Students' Cognitive Learning And Leadership Development Via Virtual Collaboration In Online Leadership Education Coursework

Concurrent Session 5
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Brief Abstract

Virtual student collaboration can promote cognitive learning and leadership development. From data collected via collaborative work in an online leadership course, this study found connections between students’ familiarity with distance learning and cognitive learning growth, as well as changes in cognitive learning given course exposure over time.


Larisa A. Olesova, Ph.D., is Senior Instructional Designer and Adjunct Faculty at George Mason University. Her research focuses on distance education, specifically asynchronous online learning environments.

Extended Abstract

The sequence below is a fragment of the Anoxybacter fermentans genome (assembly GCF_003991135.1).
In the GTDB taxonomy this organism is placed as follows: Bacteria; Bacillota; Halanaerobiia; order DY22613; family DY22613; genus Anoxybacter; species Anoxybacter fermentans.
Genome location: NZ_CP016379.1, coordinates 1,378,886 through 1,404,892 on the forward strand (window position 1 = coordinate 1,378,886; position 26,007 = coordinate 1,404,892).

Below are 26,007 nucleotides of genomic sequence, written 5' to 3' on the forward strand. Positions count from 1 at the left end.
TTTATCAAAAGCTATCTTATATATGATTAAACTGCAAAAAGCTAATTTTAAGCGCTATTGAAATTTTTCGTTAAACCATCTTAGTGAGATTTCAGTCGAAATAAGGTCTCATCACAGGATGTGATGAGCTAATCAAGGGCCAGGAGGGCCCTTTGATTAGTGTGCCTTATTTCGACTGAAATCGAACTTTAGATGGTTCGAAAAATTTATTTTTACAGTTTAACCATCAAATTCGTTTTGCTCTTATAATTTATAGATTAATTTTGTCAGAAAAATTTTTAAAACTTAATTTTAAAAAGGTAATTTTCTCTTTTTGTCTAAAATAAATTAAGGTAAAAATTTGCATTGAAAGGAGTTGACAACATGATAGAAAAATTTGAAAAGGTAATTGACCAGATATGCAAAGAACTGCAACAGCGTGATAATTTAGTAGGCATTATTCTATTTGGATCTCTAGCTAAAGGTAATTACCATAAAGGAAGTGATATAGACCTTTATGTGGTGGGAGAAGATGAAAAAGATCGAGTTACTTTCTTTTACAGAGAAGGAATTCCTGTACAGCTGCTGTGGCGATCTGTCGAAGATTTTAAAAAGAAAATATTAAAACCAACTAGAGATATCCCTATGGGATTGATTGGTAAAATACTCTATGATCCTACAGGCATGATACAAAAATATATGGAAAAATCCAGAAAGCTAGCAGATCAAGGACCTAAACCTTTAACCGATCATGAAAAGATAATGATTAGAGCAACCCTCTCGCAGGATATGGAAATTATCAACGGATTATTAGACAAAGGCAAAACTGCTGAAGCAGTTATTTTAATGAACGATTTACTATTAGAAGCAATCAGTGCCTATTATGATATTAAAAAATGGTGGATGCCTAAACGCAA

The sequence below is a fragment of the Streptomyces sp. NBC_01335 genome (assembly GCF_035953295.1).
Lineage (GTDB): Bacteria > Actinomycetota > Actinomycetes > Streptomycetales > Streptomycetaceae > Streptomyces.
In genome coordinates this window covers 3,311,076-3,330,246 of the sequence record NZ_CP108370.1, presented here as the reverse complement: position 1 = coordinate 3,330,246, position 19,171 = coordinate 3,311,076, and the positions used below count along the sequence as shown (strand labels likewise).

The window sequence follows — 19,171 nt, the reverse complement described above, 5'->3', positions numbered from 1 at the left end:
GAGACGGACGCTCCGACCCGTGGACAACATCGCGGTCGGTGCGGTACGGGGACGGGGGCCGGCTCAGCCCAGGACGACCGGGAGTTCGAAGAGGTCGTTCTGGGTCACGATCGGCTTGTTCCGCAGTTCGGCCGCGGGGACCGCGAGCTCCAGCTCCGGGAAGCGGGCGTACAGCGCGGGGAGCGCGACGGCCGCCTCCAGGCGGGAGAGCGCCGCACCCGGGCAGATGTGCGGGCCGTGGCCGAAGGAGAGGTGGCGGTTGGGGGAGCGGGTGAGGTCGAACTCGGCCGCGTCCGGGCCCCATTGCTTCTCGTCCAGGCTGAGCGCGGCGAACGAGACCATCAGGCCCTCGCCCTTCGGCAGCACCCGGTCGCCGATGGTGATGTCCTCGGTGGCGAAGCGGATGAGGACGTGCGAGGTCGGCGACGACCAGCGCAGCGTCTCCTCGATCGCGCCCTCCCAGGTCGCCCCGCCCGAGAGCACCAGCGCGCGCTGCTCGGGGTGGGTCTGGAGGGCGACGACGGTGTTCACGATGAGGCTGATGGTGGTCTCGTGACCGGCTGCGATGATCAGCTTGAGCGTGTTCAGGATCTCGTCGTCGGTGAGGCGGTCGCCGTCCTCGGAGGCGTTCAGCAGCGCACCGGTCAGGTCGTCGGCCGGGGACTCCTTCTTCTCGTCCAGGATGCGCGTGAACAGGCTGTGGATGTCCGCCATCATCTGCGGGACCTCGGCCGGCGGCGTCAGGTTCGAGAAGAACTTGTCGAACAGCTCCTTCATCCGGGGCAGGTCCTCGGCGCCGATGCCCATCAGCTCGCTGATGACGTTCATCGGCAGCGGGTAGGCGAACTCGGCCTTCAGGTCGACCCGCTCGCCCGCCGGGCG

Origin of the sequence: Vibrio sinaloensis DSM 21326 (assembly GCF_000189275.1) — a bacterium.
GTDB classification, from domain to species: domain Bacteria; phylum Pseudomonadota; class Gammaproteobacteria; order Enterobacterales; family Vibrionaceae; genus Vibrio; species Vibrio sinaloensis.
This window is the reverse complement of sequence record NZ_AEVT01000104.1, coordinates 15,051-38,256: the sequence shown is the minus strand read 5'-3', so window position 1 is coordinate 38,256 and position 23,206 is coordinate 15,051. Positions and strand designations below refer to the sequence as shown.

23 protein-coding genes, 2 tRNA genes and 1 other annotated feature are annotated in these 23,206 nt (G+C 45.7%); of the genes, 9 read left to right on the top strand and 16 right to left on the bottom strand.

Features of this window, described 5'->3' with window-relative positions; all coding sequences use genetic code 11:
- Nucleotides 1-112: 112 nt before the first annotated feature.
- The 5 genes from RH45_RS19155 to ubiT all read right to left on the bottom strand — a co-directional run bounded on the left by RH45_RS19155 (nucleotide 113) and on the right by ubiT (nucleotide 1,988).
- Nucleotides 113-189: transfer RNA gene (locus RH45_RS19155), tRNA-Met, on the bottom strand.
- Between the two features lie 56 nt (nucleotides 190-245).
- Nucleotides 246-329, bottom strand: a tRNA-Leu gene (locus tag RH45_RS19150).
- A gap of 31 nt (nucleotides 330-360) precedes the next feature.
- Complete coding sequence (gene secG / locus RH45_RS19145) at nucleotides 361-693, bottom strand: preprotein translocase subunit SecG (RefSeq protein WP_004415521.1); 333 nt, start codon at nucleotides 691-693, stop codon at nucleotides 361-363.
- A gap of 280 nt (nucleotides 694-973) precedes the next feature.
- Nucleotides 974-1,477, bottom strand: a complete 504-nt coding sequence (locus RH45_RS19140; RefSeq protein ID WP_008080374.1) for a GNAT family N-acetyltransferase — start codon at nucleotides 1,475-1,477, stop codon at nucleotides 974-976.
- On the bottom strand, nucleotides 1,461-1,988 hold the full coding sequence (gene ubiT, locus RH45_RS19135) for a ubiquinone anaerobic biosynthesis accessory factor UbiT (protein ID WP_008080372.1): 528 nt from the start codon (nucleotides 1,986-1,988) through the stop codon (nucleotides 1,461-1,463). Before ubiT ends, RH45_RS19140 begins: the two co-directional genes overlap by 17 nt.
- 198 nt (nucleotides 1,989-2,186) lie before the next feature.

Cognitive learning, in face-to-face and digital leadership courses, is a critical educational task necessary for students’ leadership growth. As more teaching transitions online, leadership educators must bolster cognitive learning in digital spaces. One instructional strategy, virtual student collaboration, can promote cognitive learning and leadership development. Using data collected from collaborative work in an online Ethics and Leadership course, this study examined (a) what, if any, changes occurred in students’ perceptions of the effectiveness of digital collaboration in relation to leadership development, and (b) the relationship between cognitive learning and student demographics. Findings revealed that students with online course experience showed higher levels of cognitive skill. Additionally, students’ cognitive skills, knowledge, and perceptions of leadership development increased as the semester unfolded.